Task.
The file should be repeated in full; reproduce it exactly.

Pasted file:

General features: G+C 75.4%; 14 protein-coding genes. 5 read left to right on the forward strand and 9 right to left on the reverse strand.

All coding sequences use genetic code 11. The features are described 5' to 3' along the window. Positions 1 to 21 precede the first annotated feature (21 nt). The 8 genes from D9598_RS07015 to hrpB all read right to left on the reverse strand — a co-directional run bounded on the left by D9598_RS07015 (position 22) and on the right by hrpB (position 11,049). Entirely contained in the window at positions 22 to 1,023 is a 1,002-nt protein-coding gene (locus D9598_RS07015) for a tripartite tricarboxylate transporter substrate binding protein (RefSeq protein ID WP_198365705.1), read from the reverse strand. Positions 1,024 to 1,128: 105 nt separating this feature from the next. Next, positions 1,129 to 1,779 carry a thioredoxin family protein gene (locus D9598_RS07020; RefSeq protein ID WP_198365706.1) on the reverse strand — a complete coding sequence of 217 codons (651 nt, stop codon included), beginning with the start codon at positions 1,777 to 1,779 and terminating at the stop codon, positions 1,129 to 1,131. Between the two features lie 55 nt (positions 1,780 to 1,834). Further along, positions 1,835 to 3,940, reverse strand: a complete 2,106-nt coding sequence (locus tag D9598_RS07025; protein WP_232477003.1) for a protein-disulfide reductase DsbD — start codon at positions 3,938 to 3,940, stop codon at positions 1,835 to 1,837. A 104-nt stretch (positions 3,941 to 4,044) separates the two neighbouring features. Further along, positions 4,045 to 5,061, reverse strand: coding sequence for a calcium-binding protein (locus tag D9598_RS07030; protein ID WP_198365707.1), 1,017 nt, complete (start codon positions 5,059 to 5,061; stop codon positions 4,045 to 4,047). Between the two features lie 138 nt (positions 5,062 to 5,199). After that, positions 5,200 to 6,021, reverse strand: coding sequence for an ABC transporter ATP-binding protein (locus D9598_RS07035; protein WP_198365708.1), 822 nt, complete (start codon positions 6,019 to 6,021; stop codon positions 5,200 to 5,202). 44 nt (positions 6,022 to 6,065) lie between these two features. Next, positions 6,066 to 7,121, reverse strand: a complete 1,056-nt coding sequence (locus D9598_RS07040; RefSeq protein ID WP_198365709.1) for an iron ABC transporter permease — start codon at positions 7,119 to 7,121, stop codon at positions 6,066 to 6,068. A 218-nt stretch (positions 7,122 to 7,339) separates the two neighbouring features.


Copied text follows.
General features: G+C 75.4%; 14 protein-coding genes. 5 read left to right on the forward strand and 9 right to left on the reverse strand.

All coding sequences use genetic code 11. The features are described 5' to 3' along the window. Positions 1 to 21 precede the first annotated feature (21 nt). The 8 genes from D9598_RS07015 to hrpB all read right to left on the reverse strand — a co-directional run bounded on the left by D9598_RS07015 (position 22) and on the right by hrpB (position 11,049). Entirely contained in the window at positions 22 to 1,023 is a 1,002-nt protein-coding gene (locus D9598_RS07015) for a tripartite tricarboxylate transporter substrate binding protein (RefSeq protein ID WP_198365705.1), read from the reverse strand. Positions 1,024 to 1,128: 105 nt separating this feature from the next. Next, positions 1,129 to 1,779 carry a thioredoxin family protein gene (locus D9598_RS07020; RefSeq protein ID WP_198365706.1) on the reverse strand — a complete coding sequence of 217 codons (651 nt, stop codon included), beginning with the start codon at positions 1,777 to 1,779 and terminating at the stop codon, positions 1,129 to 1,131. Between the two features lie 55 nt (positions 1,780 to 1,834). Further along, positions 1,835 to 3,940, reverse strand: a complete 2,106-nt coding sequence (locus tag D9598_RS07025; protein WP_232477003.1) for a protein-disulfide reductase DsbD — start codon at positions 3,938 to 3,940, stop codon at positions 1,835 to 1,837. A 104-nt stretch (positions 3,941 to 4,044) separates the two neighbouring features. Further along, positions 4,045 to 5,061, reverse strand: coding sequence for a calcium-binding protein (locus tag D9598_RS07030; protein ID WP_198365707.1), 1,017 nt, complete (start codon positions 5,059 to 5,061; stop codon positions 4,045 to 4,047). Between the two features lie 138 nt (positions 5,062 to 5,199). After that, positions 5,200 to 6,021, reverse strand: coding sequence for an ABC transporter ATP-binding protein (locus D9598_RS07035; protein WP_198365708.1), 822 nt, complete (start codon positions 6,019 to 6,021; stop codon positions 5,200 to 5,202). 44 nt (positions 6,022 to 6,065) lie between these two features. Next, positions 6,066 to 7,121, reverse strand: a complete 1,056-nt coding sequence (locus D9598_RS07040; RefSeq protein ID WP_198365709.1) for an iron ABC transporter permease — start codon at positions 7,119 to 7,121, stop codon at positions 6,066 to 6,068. A 218-nt stretch (positions 7,122 to 7,339) separates the two neighbouring features.